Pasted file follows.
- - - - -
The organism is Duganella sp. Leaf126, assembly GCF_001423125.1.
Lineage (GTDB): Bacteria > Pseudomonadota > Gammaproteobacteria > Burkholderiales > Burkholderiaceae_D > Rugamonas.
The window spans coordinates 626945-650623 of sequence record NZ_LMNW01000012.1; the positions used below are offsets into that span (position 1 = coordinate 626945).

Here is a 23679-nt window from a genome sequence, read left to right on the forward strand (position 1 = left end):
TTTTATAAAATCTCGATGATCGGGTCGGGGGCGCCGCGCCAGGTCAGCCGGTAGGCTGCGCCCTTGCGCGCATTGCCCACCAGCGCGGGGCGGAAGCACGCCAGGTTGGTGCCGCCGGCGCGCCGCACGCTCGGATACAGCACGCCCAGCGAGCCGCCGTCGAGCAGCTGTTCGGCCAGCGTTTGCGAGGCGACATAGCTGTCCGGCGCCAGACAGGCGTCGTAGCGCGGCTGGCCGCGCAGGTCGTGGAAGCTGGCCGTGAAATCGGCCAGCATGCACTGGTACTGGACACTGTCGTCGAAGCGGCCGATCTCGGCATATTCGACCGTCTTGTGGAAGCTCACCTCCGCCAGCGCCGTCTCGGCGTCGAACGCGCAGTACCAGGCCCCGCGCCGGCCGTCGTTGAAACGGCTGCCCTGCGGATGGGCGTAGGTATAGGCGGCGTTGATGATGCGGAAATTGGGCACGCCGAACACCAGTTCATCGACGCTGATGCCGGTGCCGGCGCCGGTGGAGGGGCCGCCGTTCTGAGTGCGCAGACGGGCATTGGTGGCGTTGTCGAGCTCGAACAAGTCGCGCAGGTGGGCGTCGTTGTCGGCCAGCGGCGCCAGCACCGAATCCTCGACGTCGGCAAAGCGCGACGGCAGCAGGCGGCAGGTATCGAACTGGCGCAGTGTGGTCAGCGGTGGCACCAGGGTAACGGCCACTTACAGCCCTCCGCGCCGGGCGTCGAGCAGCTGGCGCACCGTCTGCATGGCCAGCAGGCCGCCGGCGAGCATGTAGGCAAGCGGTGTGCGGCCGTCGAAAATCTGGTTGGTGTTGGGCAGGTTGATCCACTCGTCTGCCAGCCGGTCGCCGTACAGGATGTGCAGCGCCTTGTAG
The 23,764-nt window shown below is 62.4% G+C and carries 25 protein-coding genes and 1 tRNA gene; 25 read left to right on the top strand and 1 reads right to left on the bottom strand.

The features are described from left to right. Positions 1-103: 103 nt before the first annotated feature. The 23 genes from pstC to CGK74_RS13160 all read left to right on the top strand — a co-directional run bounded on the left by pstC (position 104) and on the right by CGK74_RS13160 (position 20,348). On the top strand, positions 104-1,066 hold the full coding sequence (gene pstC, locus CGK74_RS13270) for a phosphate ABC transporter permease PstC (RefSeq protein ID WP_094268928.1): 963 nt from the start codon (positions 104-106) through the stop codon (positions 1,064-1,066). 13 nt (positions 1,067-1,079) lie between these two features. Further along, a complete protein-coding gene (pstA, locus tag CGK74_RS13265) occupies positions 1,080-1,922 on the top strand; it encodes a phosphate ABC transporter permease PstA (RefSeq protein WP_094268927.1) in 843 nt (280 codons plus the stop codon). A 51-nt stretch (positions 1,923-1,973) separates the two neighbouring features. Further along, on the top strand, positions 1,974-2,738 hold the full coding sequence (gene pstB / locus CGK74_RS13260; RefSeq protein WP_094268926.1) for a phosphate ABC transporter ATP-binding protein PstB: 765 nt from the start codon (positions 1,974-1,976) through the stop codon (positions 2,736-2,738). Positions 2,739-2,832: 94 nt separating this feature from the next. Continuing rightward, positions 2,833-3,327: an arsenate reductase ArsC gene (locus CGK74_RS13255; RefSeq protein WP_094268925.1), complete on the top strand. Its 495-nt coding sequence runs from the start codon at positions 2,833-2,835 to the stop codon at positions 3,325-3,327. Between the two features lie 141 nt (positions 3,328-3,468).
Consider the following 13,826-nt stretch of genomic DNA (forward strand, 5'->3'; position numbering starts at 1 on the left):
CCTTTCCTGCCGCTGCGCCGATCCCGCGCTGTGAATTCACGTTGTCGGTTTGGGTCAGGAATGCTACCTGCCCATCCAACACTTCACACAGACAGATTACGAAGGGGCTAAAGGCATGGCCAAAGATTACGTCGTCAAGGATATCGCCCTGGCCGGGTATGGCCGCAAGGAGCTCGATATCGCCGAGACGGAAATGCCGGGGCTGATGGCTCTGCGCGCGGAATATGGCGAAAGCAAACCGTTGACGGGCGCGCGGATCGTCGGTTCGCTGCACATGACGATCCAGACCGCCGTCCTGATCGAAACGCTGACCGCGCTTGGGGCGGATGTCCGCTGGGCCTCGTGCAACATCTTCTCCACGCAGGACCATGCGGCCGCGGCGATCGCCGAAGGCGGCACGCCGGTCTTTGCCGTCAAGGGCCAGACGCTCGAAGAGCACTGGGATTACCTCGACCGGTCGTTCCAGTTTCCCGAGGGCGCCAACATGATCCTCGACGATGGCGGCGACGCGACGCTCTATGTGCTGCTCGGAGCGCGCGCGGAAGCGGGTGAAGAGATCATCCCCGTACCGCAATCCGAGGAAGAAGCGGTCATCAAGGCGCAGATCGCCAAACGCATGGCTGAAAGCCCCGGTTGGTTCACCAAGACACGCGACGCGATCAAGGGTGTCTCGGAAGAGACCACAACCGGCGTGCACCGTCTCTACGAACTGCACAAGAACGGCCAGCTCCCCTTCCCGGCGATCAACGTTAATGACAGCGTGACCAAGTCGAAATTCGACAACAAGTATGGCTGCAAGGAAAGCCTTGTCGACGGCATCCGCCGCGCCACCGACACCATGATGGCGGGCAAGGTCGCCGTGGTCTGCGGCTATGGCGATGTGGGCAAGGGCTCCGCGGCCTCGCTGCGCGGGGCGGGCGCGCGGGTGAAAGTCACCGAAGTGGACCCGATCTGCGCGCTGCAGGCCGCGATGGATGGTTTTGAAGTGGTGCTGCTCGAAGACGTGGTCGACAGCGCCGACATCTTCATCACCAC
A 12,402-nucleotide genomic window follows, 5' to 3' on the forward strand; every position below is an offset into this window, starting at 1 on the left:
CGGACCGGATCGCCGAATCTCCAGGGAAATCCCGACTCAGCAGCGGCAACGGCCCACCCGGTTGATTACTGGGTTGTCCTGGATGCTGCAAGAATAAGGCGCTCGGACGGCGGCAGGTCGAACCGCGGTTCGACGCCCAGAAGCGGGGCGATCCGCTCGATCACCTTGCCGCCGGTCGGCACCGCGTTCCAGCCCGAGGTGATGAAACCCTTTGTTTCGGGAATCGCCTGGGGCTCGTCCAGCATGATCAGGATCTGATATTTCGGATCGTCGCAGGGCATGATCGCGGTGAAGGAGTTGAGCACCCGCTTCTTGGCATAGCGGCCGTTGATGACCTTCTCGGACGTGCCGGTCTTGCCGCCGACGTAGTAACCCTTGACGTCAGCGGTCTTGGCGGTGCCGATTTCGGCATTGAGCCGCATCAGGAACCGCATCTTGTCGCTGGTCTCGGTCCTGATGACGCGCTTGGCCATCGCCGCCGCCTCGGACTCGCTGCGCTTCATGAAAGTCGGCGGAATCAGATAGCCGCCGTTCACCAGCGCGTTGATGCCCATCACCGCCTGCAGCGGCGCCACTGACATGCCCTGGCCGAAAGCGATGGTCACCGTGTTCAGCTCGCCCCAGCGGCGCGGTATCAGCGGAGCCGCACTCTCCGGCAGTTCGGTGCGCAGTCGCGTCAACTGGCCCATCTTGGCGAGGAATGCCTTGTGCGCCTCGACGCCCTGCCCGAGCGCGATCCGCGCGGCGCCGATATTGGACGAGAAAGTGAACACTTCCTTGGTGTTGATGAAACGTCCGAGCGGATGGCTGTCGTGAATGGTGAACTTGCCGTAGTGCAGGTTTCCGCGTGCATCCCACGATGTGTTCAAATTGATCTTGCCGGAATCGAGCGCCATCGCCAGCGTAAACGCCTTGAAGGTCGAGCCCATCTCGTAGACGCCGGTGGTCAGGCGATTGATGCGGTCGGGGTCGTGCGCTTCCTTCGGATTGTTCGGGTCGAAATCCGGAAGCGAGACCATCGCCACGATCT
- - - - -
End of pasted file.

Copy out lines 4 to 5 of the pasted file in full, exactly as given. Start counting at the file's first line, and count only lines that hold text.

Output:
Here is a 23679-nt window from a genome sequence, read left to right on the forward strand (position 1 = left end):
TTTTATAAAATCTCGATGATCGGGTCGGGGGCGCCGCGCCAGGTCAGCCGGTAGGCTGCGCCCTTGCGCGCATTGCCCACCAGCGCGGGGCGGAAGCACGCCAGGTTGGTGCCGCCGGCGCGCCGCACGCTCGGATACAGCACGCCCAGCGAGCCGCCGTCGAGCAGCTGTTCGGCCAGCGTTTGCGAGGCGACATAGCTGTCCGGCGCCAGACAGGCGTCGTAGCGCGGCTGGCCGCGCAGGTCGTGGAAGCTGGCCGTGAAATCGGCCAGCATGCACTGGTACTGGACACTGTCGTCGAAGCGGCCGATCTCGGCATATTCGACCGTCTTGTGGAAGCTCACCTCCGCCAGCGCCGTCTCGGCGTCGAACGCGCAGTACCAGGCCCCGCGCCGGCCGTCGTTGAAACGGCTGCCCTGCGGATGGGCGTAGGTATAGGCGGCGTTGATGATGCGGAAATTGGGCACGCCGAACACCAGTTCATCGACGCTGATGCCGGTGCCGGCGCCGGTGGAGGGGCCGCCGTTCTGAGTGCGCAGACGGGCATTGGTGGCGTTGTCGAGCTCGAACAAGTCGCGCAGGTGGGCGTCGTTGTCGGCCAGCGGCGCCAGCACCGAATCCTCGACGTCGGCAAAGCGCGACGGCAGCAGGCGGCAGGTATCGAACTGGCGCAGTGTGGTCAGCGGTGGCACCAGGGTAACGGCCACTTACAGCCCTCCGCGCCGGGCGTCGAGCAGCTGGCGCACCGTCTGCATGGCCAGCAGGCCGCCGGCGAGCATGTAGGCAAGCGGTGTGCGGCCGTCGAAAATCTGGTTGGTGTTGGGCAGGTTGATCCACTCGTCTGCCAGCCGGTCGCCGTACAGGATGTGCAGCGCCTTGTAG